Dr. Deborah Bartlett

In 2010, the Israeli- American centrist think tank of Jewish people policy Institute reported that “Statistics indicate that per capita, Jews are a little over 100 times more likely to become billionaires than the rest of the human race.” Jews were once slaves.

The annals of ancient history including the Bible, have preserved the records of some of the torturous experiences of the Jews during their 400 years of slavery in Egypt and the murderous operations of the holocaust between January, 1933 – May 8th, 1945.

Jews are wealthy thinkers and planners. The wealthy mindset thinks and plans generationally. The poor mindset makes decisions without thoughtful or informed consideration about the consequences. A culture of poverty is evidence that little was learned from the past, decisions are being made for the most part only for today and certainly little or no planning for tomorrow.

I am grateful that my parents and grandparents of my mother and father taught our family to think big and plan generationally. My grandparents are deceased, they all left an inheritance for their children. One of my grandfathers instructed in his Will that certain properties are not to be sold but to be left as an inheritance for his children’s children from one generation to the next. The prefix of wealth is “WE.” I believe wealth should be defined as the “WE” culture that is governed by the abundance of love, compassion, kindness, peace, prosperity, integrity and the spirit of helping the qualified succeed. The Jews have mastered the “WE” culture within their community. Their hard work, vision and determination to never become slaves again harnesses their focus. Even though the statistics may suggest otherwise, wealth creators are not exclusively assigned to a race, nationality or gender. Greatness and wealth creation is assigned to the human potential.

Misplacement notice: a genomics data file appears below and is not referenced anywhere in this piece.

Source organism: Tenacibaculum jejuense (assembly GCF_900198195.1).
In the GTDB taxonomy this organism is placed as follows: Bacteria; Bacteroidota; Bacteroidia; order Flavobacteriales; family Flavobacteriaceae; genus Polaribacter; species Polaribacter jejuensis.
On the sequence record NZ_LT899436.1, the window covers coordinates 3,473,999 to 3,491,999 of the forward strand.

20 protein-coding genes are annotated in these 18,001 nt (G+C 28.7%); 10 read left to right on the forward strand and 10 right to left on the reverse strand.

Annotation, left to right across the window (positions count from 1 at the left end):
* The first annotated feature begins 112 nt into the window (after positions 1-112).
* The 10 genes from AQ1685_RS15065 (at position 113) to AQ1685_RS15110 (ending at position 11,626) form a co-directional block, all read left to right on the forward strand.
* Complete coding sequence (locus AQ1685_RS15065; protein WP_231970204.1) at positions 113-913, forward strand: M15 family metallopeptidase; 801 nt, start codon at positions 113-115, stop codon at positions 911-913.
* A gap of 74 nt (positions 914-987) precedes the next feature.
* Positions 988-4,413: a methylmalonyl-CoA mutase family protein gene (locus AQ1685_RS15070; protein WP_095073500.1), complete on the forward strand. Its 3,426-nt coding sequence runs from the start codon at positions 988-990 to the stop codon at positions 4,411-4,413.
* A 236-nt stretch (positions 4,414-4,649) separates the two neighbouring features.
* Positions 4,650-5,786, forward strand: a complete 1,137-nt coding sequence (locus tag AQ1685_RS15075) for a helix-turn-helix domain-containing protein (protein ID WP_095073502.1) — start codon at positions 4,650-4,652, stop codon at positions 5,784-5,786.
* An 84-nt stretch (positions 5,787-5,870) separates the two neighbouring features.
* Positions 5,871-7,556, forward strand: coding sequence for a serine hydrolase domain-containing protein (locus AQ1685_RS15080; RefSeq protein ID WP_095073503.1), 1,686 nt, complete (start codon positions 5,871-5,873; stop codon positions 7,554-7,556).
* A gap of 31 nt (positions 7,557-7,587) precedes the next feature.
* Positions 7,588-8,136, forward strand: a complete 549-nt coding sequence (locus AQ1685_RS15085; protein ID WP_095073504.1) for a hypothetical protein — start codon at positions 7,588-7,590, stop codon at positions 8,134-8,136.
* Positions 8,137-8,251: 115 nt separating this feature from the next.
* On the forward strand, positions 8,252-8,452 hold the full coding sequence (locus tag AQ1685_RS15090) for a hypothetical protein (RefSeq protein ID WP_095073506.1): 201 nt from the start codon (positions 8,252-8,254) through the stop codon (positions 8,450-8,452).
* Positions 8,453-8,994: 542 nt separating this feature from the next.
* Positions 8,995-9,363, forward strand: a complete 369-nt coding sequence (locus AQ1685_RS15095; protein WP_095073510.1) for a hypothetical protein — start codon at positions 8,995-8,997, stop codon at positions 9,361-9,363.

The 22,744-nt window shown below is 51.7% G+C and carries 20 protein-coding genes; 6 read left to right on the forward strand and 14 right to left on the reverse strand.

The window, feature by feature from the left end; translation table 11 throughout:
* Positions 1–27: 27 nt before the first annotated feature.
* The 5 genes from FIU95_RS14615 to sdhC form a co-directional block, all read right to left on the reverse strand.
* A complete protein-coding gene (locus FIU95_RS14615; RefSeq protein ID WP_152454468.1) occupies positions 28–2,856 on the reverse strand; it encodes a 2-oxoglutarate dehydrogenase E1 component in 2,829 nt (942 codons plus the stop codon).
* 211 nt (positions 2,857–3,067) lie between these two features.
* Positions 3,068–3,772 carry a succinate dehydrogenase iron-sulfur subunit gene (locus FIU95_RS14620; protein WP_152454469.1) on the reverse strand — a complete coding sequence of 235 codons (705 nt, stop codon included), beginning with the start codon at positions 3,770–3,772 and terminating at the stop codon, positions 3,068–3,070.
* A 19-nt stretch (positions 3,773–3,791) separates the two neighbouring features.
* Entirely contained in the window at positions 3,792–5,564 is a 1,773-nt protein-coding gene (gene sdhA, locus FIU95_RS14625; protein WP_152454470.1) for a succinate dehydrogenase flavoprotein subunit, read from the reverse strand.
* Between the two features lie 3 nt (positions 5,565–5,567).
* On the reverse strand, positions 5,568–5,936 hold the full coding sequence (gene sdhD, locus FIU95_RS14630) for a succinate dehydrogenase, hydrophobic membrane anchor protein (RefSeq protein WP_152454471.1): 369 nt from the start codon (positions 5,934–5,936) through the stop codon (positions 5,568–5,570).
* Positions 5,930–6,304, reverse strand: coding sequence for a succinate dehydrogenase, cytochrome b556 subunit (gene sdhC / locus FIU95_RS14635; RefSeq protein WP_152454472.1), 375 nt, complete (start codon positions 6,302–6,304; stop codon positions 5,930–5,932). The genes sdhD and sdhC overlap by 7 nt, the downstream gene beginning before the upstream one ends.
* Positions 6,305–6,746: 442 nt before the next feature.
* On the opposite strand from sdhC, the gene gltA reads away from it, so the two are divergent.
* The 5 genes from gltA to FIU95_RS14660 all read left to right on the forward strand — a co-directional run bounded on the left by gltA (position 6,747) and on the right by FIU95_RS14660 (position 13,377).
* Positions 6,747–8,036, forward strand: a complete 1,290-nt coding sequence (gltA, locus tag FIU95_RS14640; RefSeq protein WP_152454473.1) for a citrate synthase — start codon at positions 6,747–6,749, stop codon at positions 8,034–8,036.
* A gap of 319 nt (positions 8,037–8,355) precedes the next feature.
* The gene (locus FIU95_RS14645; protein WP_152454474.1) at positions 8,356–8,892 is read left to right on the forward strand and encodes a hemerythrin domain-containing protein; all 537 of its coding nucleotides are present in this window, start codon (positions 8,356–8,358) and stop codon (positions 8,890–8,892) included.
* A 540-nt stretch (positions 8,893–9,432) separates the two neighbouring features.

I was born in The Bahamas. When I was born we were a colony of Great Britain. Only white men were allowed to vote. Further, parliamentarians had to be land owners. Martin Luther King Jr. came to Nassau to consult with our civil rights activists from political activists and the labor movement. As a matter of fact, the environment of Bimini, Bahamas inspired him to write the “I’ve been to The Mountain Top” speech where we got one of our most inspiring and resonating speeches that speaks to a culture of wealth. The global civil Rights leader, Rev. Dr. Martin Luther King Jr. proclaimed, “I’ve been to the mountaintop, I’ve looked over and I’ve seen the Promised Land. I may not get there with you but I want you to know tonight that WE as a people will get to the Promised Land.” The CEO network was established in 1997 in Nassau, Bahamas to cultivate the “WE” culture of wealth. The mission of the CEO network is to inspire a strengthened work ethic, higher levels of productivity and serve as a networking platform for economic empowerment.

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